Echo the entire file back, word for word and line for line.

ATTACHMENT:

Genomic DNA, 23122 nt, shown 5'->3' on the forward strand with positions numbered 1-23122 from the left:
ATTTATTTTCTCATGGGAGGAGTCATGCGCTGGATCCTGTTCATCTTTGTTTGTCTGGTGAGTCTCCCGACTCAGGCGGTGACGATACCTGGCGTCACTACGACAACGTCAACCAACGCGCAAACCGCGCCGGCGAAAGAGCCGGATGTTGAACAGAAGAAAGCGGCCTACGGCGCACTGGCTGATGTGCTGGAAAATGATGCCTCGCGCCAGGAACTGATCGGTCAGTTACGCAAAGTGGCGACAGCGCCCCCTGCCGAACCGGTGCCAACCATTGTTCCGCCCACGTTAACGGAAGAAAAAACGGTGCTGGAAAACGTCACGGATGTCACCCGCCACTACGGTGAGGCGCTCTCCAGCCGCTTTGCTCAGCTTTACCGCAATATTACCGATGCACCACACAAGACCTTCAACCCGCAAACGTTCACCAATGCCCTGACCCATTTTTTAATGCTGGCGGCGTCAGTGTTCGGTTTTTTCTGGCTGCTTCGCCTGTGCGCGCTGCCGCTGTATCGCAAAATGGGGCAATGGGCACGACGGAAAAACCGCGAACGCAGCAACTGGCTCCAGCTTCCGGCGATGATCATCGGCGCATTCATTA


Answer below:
Genomic DNA, 23122 nt, shown 5'->3' on the forward strand with positions numbered 1-23122 from the left:
ATTTATTTTCTCATGGGAGGAGTCATGCGCTGGATCCTGTTCATCTTTGTTTGTCTGGTGAGTCTCCCGACTCAGGCGGTGACGATACCTGGCGTCACTACGACAACGTCAACCAACGCGCAAACCGCGCCGGCGAAAGAGCCGGATGTTGAACAGAAGAAAGCGGCCTACGGCGCACTGGCTGATGTGCTGGAAAATGATGCCTCGCGCCAGGAACTGATCGGTCAGTTACGCAAAGTGGCGACAGCGCCCCCTGCCGAACCGGTGCCAACCATTGTTCCGCCCACGTTAACGGAAGAAAAAACGGTGCTGGAAAACGTCACGGATGTCACCCGCCACTACGGTGAGGCGCTCTCCAGCCGCTTTGCTCAGCTTTACCGCAATATTACCGATGCACCACACAAGACCTTCAACCCGCAAACGTTCACCAATGCCCTGACCCATTTTTTAATGCTGGCGGCGTCAGTGTTCGGTTTTTTCTGGCTGCTTCGCCTGTGCGCGCTGCCGCTGTATCGCAAAATGGGGCAATGGGCACGACGGAAAAACCGCGAACGCAGCAACTGGCTCCAGCTTCCGGCGATGATCATCGGCGCATTCATTA